CASE FOR SHUTTING DOWN THE INTERNATIONAL CRIMINAL COURT
The International Criminal Court in the Hague has failed in its primary objective: pursuing criminals responsible for crimes such as genocide, war crimes and crimes against humanity that are not indicted by their respective nation states. Apart from a bunch of African warlords, African opposition members and African officials – indeed, all those currently indicted by the Court come from the African continent – no one else is currently being investigated by this controversial addition to the global judicial system that began operating in 2002.
If not the Bush US Administration, who else?
The UN's Special Rapporteur on Counter terrorism and human rights, Ben Emmerson, claims in a recent statement that the information contained in the US Senate Select Committee on Intelligence Report indicate that “there was a clear policy orchestrated at a high level within the Bush administration, which allowed to commit systematic crimes and gross violations of international human rights law”. Furthermore, Emmerson states that it is time to take action since “international law prohibits the granting of immunities to public officials who have engaged in acts of torture”, the US should hence bring those accountable to justice.
We all know this is never going to happen in the United States. President George W. Bush and his deputy, Dick Cheney, have both affirmed that they knew what was happening to foreign citizens in the CIA's black sites, during the Extraordinary Renditions programme and in the US government's outsourcing of “enhanced interrogations” to “friendly countries” with a despicable human rights records. In fact, they both licensed this policy in the name of “homeland security” and continue to stand by it.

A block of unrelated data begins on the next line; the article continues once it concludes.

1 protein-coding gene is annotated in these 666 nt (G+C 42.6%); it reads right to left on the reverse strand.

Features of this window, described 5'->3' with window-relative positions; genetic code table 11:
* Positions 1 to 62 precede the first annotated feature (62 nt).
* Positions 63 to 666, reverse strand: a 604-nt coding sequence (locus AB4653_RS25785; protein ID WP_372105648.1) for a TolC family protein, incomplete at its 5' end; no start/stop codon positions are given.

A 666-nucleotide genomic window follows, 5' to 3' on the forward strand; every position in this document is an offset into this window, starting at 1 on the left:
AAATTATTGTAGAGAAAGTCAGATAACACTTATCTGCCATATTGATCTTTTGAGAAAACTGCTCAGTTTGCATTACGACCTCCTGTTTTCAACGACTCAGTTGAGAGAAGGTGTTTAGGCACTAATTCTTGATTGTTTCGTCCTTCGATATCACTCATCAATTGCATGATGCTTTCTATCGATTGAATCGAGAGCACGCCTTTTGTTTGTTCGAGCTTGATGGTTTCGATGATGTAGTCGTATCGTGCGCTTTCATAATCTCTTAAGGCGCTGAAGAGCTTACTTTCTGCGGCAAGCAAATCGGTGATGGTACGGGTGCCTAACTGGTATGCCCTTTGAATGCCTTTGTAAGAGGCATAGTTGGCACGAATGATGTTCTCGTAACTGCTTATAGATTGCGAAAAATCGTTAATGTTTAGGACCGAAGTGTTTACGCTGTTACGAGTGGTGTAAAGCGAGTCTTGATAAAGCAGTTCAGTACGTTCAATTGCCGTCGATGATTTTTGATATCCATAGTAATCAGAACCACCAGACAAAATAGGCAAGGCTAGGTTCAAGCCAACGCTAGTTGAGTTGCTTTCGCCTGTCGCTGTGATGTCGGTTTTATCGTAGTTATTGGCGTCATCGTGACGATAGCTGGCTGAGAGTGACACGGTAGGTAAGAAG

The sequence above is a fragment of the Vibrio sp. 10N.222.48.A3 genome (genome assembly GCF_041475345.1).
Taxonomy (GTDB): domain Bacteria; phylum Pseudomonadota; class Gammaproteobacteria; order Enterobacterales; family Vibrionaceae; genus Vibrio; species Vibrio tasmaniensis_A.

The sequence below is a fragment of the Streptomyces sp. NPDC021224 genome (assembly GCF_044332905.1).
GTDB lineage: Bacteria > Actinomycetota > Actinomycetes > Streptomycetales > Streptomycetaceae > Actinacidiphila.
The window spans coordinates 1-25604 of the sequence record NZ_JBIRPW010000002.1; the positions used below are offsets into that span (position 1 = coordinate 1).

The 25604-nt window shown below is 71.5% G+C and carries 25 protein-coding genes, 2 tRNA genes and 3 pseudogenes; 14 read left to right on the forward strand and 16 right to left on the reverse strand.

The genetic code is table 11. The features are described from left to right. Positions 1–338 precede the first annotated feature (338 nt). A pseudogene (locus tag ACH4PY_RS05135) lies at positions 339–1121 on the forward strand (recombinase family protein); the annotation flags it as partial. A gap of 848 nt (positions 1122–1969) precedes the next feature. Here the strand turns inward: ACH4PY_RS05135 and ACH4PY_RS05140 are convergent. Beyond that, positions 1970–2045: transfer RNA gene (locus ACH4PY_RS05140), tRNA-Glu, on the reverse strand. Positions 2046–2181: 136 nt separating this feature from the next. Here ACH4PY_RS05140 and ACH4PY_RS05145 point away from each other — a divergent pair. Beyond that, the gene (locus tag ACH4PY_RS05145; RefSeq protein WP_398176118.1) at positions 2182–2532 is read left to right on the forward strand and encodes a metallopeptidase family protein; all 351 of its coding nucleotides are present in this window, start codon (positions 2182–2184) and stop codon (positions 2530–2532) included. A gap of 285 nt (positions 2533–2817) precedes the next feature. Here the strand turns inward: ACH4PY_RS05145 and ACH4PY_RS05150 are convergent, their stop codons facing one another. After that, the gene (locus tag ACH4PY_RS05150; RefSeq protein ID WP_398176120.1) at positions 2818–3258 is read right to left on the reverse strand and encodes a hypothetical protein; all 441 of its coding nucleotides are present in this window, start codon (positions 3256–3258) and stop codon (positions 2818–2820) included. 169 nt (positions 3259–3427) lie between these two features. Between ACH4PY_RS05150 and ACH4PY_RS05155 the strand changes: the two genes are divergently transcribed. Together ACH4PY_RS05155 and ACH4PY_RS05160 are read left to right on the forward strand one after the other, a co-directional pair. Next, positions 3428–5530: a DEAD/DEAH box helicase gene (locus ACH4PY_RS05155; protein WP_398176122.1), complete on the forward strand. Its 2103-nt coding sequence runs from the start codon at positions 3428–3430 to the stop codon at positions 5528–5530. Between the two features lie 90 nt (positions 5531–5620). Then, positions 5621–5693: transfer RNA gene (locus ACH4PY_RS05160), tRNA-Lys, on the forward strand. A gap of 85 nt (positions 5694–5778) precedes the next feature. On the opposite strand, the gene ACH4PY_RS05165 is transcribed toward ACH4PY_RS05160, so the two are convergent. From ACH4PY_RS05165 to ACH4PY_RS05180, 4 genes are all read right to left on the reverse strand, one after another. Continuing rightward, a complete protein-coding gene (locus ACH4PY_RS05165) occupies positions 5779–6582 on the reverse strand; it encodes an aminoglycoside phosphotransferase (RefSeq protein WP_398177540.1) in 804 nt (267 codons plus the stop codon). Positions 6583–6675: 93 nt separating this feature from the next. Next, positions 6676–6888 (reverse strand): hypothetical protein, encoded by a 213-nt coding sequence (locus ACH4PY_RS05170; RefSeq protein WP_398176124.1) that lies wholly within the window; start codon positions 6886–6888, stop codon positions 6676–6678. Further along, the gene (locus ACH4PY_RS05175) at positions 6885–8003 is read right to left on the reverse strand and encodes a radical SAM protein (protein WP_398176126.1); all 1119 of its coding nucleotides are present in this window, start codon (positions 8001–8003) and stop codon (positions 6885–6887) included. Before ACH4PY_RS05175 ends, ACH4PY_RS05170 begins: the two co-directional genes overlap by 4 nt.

Who should go after them then? The ICC, of course, since the Bush Administration waged two wars, invaded two sovereign countries, deposed their governments and perpetrated torture against alleged terrorists in the name of the fight against terrorism. One could object that the United States are not a signatory of the Rome Treaty – President Bill Clinton signed it, but Congress never ratified it – but then again neither is Sudan, whose President Omar al Bashir is wanted by the ICC for crimes against humanity. And no wonder President Bush was one of the Court's staunchest opponents.
George Bush and Dick Cheney
Weak with the strong
Just recently the ICC has suffered another major setback when the Court's Prosecutor, Fatou Bensouda from The Gambia, was forced to drop her charges against current Kenyan President Uhuru Kenyatta. The tribunal's highest profile case ended in failure due to the lack of evidence needed to bring the indictment before the judges. Prosecutor Bensouda blamed Kenya for blocking her attempts to find out the truth, failing to hand over vital evidence and for its attempts to intimidate and interfere with the witnesses.